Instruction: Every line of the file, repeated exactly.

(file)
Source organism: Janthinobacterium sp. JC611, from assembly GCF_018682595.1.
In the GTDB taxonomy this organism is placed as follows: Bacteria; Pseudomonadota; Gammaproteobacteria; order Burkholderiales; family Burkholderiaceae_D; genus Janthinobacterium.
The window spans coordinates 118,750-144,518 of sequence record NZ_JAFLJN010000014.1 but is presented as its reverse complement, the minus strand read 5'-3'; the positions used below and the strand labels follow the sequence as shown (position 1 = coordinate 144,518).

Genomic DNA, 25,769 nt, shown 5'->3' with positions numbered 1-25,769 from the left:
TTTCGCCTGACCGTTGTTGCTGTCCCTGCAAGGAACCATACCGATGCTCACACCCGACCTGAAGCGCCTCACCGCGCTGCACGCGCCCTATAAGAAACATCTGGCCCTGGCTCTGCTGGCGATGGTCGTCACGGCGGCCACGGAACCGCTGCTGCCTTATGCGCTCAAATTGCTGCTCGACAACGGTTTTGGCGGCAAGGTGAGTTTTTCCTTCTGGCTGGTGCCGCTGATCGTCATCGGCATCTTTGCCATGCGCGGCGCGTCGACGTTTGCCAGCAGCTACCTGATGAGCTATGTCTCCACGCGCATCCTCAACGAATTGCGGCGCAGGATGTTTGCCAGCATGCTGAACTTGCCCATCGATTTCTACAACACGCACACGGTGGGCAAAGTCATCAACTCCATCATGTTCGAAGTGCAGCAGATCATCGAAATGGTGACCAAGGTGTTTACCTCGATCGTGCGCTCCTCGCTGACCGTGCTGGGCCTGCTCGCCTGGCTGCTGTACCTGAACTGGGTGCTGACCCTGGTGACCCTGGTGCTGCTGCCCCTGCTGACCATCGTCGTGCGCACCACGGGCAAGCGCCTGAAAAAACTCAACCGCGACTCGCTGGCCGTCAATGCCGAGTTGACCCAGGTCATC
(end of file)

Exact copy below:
Source organism: Janthinobacterium sp. JC611, from assembly GCF_018682595.1.
In the GTDB taxonomy this organism is placed as follows: Bacteria; Pseudomonadota; Gammaproteobacteria; order Burkholderiales; family Burkholderiaceae_D; genus Janthinobacterium.
The window spans coordinates 118,750-144,518 of sequence record NZ_JAFLJN010000014.1 but is presented as its reverse complement, the minus strand read 5'-3'; the positions used below and the strand labels follow the sequence as shown (position 1 = coordinate 144,518).

Genomic DNA, 25,769 nt, shown 5'->3' with positions numbered 1-25,769 from the left:
TTTCGCCTGACCGTTGTTGCTGTCCCTGCAAGGAACCATACCGATGCTCACACCCGACCTGAAGCGCCTCACCGCGCTGCACGCGCCCTATAAGAAACATCTGGCCCTGGCTCTGCTGGCGATGGTCGTCACGGCGGCCACGGAACCGCTGCTGCCTTATGCGCTCAAATTGCTGCTCGACAACGGTTTTGGCGGCAAGGTGAGTTTTTCCTTCTGGCTGGTGCCGCTGATCGTCATCGGCATCTTTGCCATGCGCGGCGCGTCGACGTTTGCCAGCAGCTACCTGATGAGCTATGTCTCCACGCGCATCCTCAACGAATTGCGGCGCAGGATGTTTGCCAGCATGCTGAACTTGCCCATCGATTTCTACAACACGCACACGGTGGGCAAAGTCATCAACTCCATCATGTTCGAAGTGCAGCAGATCATCGAAATGGTGACCAAGGTGTTTACCTCGATCGTGCGCTCCTCGCTGACCGTGCTGGGCCTGCTCGCCTGGCTGCTGTACCTGAACTGGGTGCTGACCCTGGTGACCCTGGTGCTGCTGCCCCTGCTGACCATCGTCGTGCGCACCACGGGCAAGCGCCTGAAAAAACTCAACCGCGACTCGCTGGCCGTCAATGCCGAGTTGACCCAGGTCATC